In her opening statement, Valencia broke down her platform into six main principles: Transparency, health, accessibility, sustainability, advocacy and diversity.
In his opening statement, Cady, who has also served on the University Assembly, said that he came to the SA to advocate for disabled students who were not adequately supported by the Cornell administration.
Cady was quick to set himself apart from his opponent.
“I’m not running on a large list of principles…I’m running on honesty. I don’t think the Student Assembly has [a] place to really make all the impacts we… wish we could,” Cady said.
Cady expressed that candidates have made misleading promises in the past — such as free gym memberships — that the school administration has denied multiple times. Valencia is campaigning on the elimination of gym memberships, alongside increased dining hall sustainability and the number of gender-neutral restrooms.
Valencia spoke of her qualifications as vice president of finance to indicate her presidential ability. Under that role, she claimed to have worked with 30 campus organizations.
In an apparent response to Cady’s reference to cost-free gyms, Valencia argued how it would be hard to promise to complete so many goals in one year, but what she could promise was that she would try.
Cady challenged Valencia’s claims that she had worked with 30 different campus organizations during her time as vice president, seeing as she had taken the role midway through the Fall 2021 semester.
Cady also challenged Valencia on her record of initially voting to defund mental health organizations, such as Empathy, Assistance and Referral Service and Cornell Minds Matters. Notably, Valencia later changed her vote and worked with Cady to ensure that EARS would receive proper funding.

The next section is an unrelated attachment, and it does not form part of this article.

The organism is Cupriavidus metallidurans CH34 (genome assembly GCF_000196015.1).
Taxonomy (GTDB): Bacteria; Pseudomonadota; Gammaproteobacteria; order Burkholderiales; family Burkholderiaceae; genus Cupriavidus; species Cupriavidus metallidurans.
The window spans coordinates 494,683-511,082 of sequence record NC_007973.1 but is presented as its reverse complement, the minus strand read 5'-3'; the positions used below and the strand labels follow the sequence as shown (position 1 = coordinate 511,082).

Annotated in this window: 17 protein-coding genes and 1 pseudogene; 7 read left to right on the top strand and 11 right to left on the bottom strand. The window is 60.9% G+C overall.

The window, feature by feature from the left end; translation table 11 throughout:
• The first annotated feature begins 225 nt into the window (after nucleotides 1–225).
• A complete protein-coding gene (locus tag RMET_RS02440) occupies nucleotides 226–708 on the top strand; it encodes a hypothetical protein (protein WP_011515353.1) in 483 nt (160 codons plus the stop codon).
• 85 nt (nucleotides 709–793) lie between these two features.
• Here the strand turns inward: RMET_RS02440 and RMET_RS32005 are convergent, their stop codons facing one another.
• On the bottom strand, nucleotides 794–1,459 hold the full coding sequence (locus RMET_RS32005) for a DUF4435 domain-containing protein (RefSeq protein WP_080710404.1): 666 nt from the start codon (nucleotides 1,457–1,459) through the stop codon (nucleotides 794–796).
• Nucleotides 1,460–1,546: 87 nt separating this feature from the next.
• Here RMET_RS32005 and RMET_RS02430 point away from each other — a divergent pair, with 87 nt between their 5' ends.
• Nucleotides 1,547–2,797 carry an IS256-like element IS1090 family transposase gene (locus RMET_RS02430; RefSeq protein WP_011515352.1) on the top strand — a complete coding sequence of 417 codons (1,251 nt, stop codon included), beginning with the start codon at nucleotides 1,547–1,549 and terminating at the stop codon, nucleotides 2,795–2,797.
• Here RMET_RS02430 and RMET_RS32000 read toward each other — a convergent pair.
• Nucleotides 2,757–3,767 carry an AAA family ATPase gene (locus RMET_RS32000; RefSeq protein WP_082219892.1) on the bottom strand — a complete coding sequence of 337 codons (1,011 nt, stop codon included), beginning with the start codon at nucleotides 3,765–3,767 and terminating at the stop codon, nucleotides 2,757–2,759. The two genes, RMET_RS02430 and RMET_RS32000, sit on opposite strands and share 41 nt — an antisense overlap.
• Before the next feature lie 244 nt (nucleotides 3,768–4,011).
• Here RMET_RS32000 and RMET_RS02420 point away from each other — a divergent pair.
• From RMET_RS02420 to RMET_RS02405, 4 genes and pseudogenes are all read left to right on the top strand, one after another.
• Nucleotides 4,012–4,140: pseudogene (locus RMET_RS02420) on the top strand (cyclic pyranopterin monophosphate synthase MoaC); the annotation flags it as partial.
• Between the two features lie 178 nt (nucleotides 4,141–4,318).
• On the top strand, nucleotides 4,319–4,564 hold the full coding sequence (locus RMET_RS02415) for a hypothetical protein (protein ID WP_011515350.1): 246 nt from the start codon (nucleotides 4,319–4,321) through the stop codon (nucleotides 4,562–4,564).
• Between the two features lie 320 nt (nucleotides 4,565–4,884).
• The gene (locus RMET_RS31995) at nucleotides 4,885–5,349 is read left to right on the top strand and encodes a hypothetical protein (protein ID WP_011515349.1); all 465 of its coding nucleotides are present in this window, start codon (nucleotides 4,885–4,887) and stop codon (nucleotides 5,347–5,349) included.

Valencia explained how she was merely the chair for the committee that decided to defund Minds Matter, and did not vote in that decision.
The candidates each offered several examples of tangible policies they hoped to enact. Valencia said she would work with the financial aid office to lower the student contribution fee, a flat fee charged to undergraduate students that cannot be significantly changed through financial aid.
“To some students, that’s nothing. To others… that’s a lot of money,” Valencia said.
Cady said that the most important issue facing Cornellians is mental health. He offered examples of how he had previously worked to help uphold pillars of mental health support while in the Assembly, including leading the coalition to hinder the defunding of EARS by the appropriations committee.
When prompted by the moderators, both candidates also admitted the perceived legitimacy crisis of the SA, illustrated by the mostly empty room in which the debate took place.
Valencia also noted how, during past elections, many seats were vacant for so long that elections had to be extended in order for them to be filled. Valencia said a lot of people do not know what the SA is. She said the solution is more partnerships.
“We should try to reach out to committees, clubs, students [and] departments, and collaborate with them more,” Valencia said.
When asked about what relations between the Assembly and the Cornell Administration would look like, the candidates did not shy away from the challenges that come with such negotiations.
“I am not going to take no for an answer on the things students care about,” Cady said.
However, Cady said he had difficult conversations with getting students their desires, such as extending the Veterans Day holiday to students.
Valencia echoed his response, citing her meetings with Vice President of Student and Campus Life Ryan Lombardi and President Martha Pollack and said she had found the administration difficult to approach and often unwilling to listen, as Cady nodded silently in agreement.
The student assembly election will be held on April 26 and 28. All students can find additional information on the election on the Student Assembly website.